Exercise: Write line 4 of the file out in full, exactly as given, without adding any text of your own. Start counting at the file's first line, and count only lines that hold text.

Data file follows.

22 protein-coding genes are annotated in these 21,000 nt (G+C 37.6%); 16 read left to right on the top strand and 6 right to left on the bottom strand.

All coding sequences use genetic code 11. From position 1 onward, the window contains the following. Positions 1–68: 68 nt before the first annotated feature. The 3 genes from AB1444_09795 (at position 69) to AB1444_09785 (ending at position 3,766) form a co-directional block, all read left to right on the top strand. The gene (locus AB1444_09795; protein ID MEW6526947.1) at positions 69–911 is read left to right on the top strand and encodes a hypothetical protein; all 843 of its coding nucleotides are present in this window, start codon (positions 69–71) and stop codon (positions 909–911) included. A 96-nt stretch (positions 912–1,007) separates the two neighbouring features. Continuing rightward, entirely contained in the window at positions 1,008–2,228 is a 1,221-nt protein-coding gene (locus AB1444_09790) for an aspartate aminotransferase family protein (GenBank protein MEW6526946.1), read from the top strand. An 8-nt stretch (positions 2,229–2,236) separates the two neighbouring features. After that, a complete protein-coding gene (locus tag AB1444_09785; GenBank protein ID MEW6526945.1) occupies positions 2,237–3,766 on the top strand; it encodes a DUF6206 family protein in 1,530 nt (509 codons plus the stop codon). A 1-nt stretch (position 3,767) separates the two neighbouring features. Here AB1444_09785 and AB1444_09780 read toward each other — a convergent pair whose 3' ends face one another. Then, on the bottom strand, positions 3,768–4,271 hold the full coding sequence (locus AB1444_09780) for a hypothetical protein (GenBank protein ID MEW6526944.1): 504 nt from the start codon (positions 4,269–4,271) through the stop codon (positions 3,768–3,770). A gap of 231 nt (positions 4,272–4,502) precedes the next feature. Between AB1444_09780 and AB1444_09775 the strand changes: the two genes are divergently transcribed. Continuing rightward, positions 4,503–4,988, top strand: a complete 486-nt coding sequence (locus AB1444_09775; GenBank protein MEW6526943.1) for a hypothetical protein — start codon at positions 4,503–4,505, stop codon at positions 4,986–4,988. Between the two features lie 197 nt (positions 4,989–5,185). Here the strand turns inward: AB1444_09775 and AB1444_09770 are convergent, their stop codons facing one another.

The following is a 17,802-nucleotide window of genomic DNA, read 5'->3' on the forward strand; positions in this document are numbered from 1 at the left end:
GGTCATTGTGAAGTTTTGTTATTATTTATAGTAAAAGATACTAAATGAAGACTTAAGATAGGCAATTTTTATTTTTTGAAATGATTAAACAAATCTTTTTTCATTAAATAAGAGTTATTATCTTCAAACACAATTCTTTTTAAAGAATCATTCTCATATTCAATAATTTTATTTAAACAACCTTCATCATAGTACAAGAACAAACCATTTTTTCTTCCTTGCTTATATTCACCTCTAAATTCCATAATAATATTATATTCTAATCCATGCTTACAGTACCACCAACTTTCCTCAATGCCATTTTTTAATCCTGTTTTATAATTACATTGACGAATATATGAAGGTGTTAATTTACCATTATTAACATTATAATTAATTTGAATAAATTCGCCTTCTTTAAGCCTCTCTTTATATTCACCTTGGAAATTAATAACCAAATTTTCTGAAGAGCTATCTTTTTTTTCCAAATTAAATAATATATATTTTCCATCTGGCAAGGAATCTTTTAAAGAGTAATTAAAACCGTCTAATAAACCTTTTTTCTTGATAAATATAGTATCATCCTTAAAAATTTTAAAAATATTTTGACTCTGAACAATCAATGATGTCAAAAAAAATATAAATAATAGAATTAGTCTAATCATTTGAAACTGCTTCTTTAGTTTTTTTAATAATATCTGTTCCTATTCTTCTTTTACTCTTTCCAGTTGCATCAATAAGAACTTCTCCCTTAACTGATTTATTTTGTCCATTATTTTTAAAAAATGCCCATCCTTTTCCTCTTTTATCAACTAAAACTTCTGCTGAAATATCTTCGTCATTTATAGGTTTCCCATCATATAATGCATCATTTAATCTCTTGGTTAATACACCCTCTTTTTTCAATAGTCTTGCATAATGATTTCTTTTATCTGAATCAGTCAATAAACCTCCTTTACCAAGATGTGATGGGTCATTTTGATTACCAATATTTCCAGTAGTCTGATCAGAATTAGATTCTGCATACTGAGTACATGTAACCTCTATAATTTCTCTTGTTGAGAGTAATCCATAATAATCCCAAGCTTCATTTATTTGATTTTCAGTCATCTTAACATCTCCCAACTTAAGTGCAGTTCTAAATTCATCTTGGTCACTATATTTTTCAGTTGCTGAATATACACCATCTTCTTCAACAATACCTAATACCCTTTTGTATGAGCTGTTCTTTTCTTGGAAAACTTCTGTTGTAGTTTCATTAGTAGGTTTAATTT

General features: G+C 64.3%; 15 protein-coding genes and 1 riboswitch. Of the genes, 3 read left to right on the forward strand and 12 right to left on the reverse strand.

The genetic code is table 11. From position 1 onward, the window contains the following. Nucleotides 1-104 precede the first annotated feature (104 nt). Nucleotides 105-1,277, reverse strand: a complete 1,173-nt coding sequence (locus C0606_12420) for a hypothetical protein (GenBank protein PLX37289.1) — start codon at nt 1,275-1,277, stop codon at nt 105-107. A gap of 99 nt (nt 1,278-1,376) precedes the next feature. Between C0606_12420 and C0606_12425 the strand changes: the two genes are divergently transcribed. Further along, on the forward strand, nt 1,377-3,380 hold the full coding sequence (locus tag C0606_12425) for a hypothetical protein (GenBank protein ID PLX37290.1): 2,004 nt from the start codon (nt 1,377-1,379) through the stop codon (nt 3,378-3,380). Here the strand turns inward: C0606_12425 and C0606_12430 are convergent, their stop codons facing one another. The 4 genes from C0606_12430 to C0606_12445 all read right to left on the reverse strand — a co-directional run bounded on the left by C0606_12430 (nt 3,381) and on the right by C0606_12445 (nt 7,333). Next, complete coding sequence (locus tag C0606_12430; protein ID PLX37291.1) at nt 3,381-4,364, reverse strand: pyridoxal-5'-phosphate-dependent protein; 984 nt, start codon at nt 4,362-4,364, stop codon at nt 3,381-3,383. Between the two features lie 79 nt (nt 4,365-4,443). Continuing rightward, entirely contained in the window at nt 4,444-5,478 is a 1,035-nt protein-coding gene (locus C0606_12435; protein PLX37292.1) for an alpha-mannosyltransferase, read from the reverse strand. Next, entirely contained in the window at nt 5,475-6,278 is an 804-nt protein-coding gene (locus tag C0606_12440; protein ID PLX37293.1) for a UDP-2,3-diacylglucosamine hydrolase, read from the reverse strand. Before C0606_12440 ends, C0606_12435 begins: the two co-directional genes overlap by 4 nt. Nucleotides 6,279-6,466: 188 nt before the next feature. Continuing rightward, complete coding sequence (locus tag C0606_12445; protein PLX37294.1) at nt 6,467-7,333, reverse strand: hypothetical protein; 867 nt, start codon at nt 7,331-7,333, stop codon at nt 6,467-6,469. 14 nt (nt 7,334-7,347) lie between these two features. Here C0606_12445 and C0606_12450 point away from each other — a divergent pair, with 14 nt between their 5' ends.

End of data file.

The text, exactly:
GGTCATTGTGAAGTTTTGTTATTATTTATAGTAAAAGATACTAAATGAAGACTTAAGATAGGCAATTTTTATTTTTTGAAATGATTAAACAAATCTTTTTTCATTAAATAAGAGTTATTATCTTCAAACACAATTCTTTTTAAAGAATCATTCTCATATTCAATAATTTTATTTAAACAACCTTCATCATAGTACAAGAACAAACCATTTTTTCTTCCTTGCTTATATTCACCTCTAAATTCCATAATAATATTATATTCTAATCCATGCTTACAGTACCACCAACTTTCCTCAATGCCATTTTTTAATCCTGTTTTATAATTACATTGACGAATATATGAAGGTGTTAATTTACCATTATTAACATTATAATTAATTTGAATAAATTCGCCTTCTTTAAGCCTCTCTTTATATTCACCTTGGAAATTAATAACCAAATTTTCTGAAGAGCTATCTTTTTTTTCCAAATTAAATAATATATATTTTCCATCTGGCAAGGAATCTTTTAAAGAGTAATTAAAACCGTCTAATAAACCTTTTTTCTTGATAAATATAGTATCATCCTTAAAAATTTTAAAAATATTTTGACTCTGAACAATCAATGATGTCAAAAAAAATATAAATAATAGAATTAGTCTAATCATTTGAAACTGCTTCTTTAGTTTTTTTAATAATATCTGTTCCTATTCTTCTTTTACTCTTTCCAGTTGCATCAATAAGAACTTCTCCCTTAACTGATTTATTTTGTCCATTATTTTTAAAAAATGCCCATCCTTTTCCTCTTTTATCAACTAAAACTTCTGCTGAAATATCTTCGTCATTTATAGGTTTCCCATCATATAATGCATCATTTAATCTCTTGGTTAATACACCCTCTTTTTTCAATAGTCTTGCATAATGATTTCTTTTATCTGAATCAGTCAATAAACCTCCTTTACCAAGATGTGATGGGTCATTTTGATTACCAATATTTCCAGTAGTCTGATCAGAATTAGATTCTGCATACTGAGTACATGTAACCTCTATAATTTCTCTTGTTGAGAGTAATCCATAATAATCCCAAGCTTCATTTATTTGATTTTCAGTCATCTTAACATCTCCCAACTTAAGTGCAGTTCTAAATTCATCTTGGTCACTATATTTTTCAGTTGCTGAATATACACCATCTTCTTCAACAATACCTAATACCCTTTTGTATGAGCTGTTCTTTTCTTGGAAAACTTCTGTTGTAGTTTCATTAGTAGGTTTAATTT